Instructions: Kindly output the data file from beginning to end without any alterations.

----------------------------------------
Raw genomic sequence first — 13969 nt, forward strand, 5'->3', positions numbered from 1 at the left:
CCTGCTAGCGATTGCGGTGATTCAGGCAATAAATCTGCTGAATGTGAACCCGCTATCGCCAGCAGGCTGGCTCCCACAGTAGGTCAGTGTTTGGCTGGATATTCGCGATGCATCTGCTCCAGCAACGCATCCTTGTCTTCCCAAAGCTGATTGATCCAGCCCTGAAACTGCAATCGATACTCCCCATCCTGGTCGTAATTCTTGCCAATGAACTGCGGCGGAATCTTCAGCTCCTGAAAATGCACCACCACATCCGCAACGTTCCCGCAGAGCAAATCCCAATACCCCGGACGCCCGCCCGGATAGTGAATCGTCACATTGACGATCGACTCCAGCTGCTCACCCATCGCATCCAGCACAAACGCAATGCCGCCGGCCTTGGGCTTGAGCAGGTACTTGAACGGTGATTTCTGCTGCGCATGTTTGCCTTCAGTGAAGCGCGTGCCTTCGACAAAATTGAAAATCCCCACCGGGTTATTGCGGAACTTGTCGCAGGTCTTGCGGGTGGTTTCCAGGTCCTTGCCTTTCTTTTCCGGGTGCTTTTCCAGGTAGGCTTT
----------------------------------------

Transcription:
Raw genomic sequence first — 13969 nt, forward strand, 5'->3', positions numbered from 1 at the left:
CCTGCTAGCGATTGCGGTGATTCAGGCAATAAATCTGCTGAATGTGAACCCGCTATCGCCAGCAGGCTGGCTCCCACAGTAGGTCAGTGTTTGGCTGGATATTCGCGATGCATCTGCTCCAGCAACGCATCCTTGTCTTCCCAAAGCTGATTGATCCAGCCCTGAAACTGCAATCGATACTCCCCATCCTGGTCGTAATTCTTGCCAATGAACTGCGGCGGAATCTTCAGCTCCTGAAAATGCACCACCACATCCGCAACGTTCCCGCAGAGCAAATCCCAATACCCCGGACGCCCGCCCGGATAGTGAATCGTCACATTGACGATCGACTCCAGCTGCTCACCCATCGCATCCAGCACAAACGCAATGCCGCCGGCCTTGGGCTTGAGCAGGTACTTGAACGGTGATTTCTGCTGCGCATGTTTGCCTTCAGTGAAGCGCGTGCCTTCGACAAAATTGAAAATCCCCACCGGGTTATTGCGGAACTTGTCGCAGGTCTTGCGGGTGGTTTCCAGGTCCTTGCCTTTCTTTTCCGGGTGCTTTTCCAGGTAGGCTTT